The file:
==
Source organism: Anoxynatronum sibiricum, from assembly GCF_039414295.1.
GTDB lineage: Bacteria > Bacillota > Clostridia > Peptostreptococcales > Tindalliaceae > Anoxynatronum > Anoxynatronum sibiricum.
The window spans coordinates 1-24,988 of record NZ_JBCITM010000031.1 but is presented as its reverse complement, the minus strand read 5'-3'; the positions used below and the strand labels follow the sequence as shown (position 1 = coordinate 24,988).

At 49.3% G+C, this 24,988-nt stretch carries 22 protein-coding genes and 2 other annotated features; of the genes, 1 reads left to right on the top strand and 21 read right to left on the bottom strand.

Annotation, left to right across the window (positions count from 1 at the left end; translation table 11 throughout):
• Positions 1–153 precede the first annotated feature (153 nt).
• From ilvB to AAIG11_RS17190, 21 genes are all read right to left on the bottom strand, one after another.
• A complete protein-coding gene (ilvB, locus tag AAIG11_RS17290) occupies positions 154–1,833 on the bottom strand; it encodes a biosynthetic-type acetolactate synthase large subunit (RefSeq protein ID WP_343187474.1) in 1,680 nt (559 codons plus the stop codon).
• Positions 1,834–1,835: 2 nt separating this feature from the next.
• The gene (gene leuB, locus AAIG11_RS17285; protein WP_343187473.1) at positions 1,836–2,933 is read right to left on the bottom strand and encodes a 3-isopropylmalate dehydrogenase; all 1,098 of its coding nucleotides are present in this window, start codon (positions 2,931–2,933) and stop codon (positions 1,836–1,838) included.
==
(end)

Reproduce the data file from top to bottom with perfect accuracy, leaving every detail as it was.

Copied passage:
Source organism: Anoxynatronum sibiricum, from assembly GCF_039414295.1.
GTDB lineage: Bacteria > Bacillota > Clostridia > Peptostreptococcales > Tindalliaceae > Anoxynatronum > Anoxynatronum sibiricum.
The window spans coordinates 1-24,988 of record NZ_JBCITM010000031.1 but is presented as its reverse complement, the minus strand read 5'-3'; the positions used below and the strand labels follow the sequence as shown (position 1 = coordinate 24,988).

At 49.3% G+C, this 24,988-nt stretch carries 22 protein-coding genes and 2 other annotated features; of the genes, 1 reads left to right on the top strand and 21 read right to left on the bottom strand.

Annotation, left to right across the window (positions count from 1 at the left end; translation table 11 throughout):
• Positions 1–153 precede the first annotated feature (153 nt).
• From ilvB to AAIG11_RS17190, 21 genes are all read right to left on the bottom strand, one after another.
• A complete protein-coding gene (ilvB, locus tag AAIG11_RS17290) occupies positions 154–1,833 on the bottom strand; it encodes a biosynthetic-type acetolactate synthase large subunit (RefSeq protein ID WP_343187474.1) in 1,680 nt (559 codons plus the stop codon).
• Positions 1,834–1,835: 2 nt separating this feature from the next.
• The gene (gene leuB, locus AAIG11_RS17285; protein WP_343187473.1) at positions 1,836–2,933 is read right to left on the bottom strand and encodes a 3-isopropylmalate dehydrogenase; all 1,098 of its coding nucleotides are present in this window, start codon (positions 2,931–2,933) and stop codon (positions 1,836–1,838) included.